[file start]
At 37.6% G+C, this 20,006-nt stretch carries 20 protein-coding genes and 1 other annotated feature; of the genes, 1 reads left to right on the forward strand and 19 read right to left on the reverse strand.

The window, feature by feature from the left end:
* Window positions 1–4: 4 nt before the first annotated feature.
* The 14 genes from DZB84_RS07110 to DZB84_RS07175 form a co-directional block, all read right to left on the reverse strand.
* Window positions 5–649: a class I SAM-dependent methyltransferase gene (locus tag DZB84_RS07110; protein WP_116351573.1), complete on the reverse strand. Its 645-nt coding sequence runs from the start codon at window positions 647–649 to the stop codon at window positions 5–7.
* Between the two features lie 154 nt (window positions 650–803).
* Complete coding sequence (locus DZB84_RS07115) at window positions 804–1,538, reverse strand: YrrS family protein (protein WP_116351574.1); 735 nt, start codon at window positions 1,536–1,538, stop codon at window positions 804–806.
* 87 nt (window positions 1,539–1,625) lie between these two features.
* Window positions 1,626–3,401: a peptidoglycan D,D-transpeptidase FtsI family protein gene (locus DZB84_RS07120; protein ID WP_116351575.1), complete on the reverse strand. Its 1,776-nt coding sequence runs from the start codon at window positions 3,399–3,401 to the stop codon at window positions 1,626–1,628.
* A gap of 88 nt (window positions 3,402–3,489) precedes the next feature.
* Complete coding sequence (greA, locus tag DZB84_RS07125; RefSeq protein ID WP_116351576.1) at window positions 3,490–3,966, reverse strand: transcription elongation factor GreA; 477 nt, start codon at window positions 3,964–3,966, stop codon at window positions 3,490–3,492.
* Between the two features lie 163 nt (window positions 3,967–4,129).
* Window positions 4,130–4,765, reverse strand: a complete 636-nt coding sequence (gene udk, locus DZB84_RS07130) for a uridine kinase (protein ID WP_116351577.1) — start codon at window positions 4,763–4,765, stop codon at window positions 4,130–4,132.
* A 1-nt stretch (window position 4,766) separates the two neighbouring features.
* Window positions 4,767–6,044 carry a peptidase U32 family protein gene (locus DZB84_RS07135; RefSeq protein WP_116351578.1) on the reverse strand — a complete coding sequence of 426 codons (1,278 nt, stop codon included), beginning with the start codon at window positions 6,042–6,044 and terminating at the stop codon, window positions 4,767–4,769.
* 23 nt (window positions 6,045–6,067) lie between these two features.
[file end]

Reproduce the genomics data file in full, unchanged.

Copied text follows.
At 37.6% G+C, this 20,006-nt stretch carries 20 protein-coding genes and 1 other annotated feature; of the genes, 1 reads left to right on the forward strand and 19 read right to left on the reverse strand.

The window, feature by feature from the left end:
* Window positions 1–4: 4 nt before the first annotated feature.
* The 14 genes from DZB84_RS07110 to DZB84_RS07175 form a co-directional block, all read right to left on the reverse strand.
* Window positions 5–649: a class I SAM-dependent methyltransferase gene (locus tag DZB84_RS07110; protein WP_116351573.1), complete on the reverse strand. Its 645-nt coding sequence runs from the start codon at window positions 647–649 to the stop codon at window positions 5–7.
* Between the two features lie 154 nt (window positions 650–803).
* Complete coding sequence (locus DZB84_RS07115) at window positions 804–1,538, reverse strand: YrrS family protein (protein WP_116351574.1); 735 nt, start codon at window positions 1,536–1,538, stop codon at window positions 804–806.
* 87 nt (window positions 1,539–1,625) lie between these two features.
* Window positions 1,626–3,401: a peptidoglycan D,D-transpeptidase FtsI family protein gene (locus DZB84_RS07120; protein ID WP_116351575.1), complete on the reverse strand. Its 1,776-nt coding sequence runs from the start codon at window positions 3,399–3,401 to the stop codon at window positions 1,626–1,628.
* A gap of 88 nt (window positions 3,402–3,489) precedes the next feature.
* Complete coding sequence (greA, locus tag DZB84_RS07125; RefSeq protein ID WP_116351576.1) at window positions 3,490–3,966, reverse strand: transcription elongation factor GreA; 477 nt, start codon at window positions 3,964–3,966, stop codon at window positions 3,490–3,492.
* Between the two features lie 163 nt (window positions 3,967–4,129).
* Window positions 4,130–4,765, reverse strand: a complete 636-nt coding sequence (gene udk, locus DZB84_RS07130) for a uridine kinase (protein ID WP_116351577.1) — start codon at window positions 4,763–4,765, stop codon at window positions 4,130–4,132.
* A 1-nt stretch (window position 4,766) separates the two neighbouring features.
* Window positions 4,767–6,044 carry a peptidase U32 family protein gene (locus DZB84_RS07135; RefSeq protein WP_116351578.1) on the reverse strand — a complete coding sequence of 426 codons (1,278 nt, stop codon included), beginning with the start codon at window positions 6,042–6,044 and terminating at the stop codon, window positions 4,767–4,769.
* 23 nt (window positions 6,045–6,067) lie between these two features.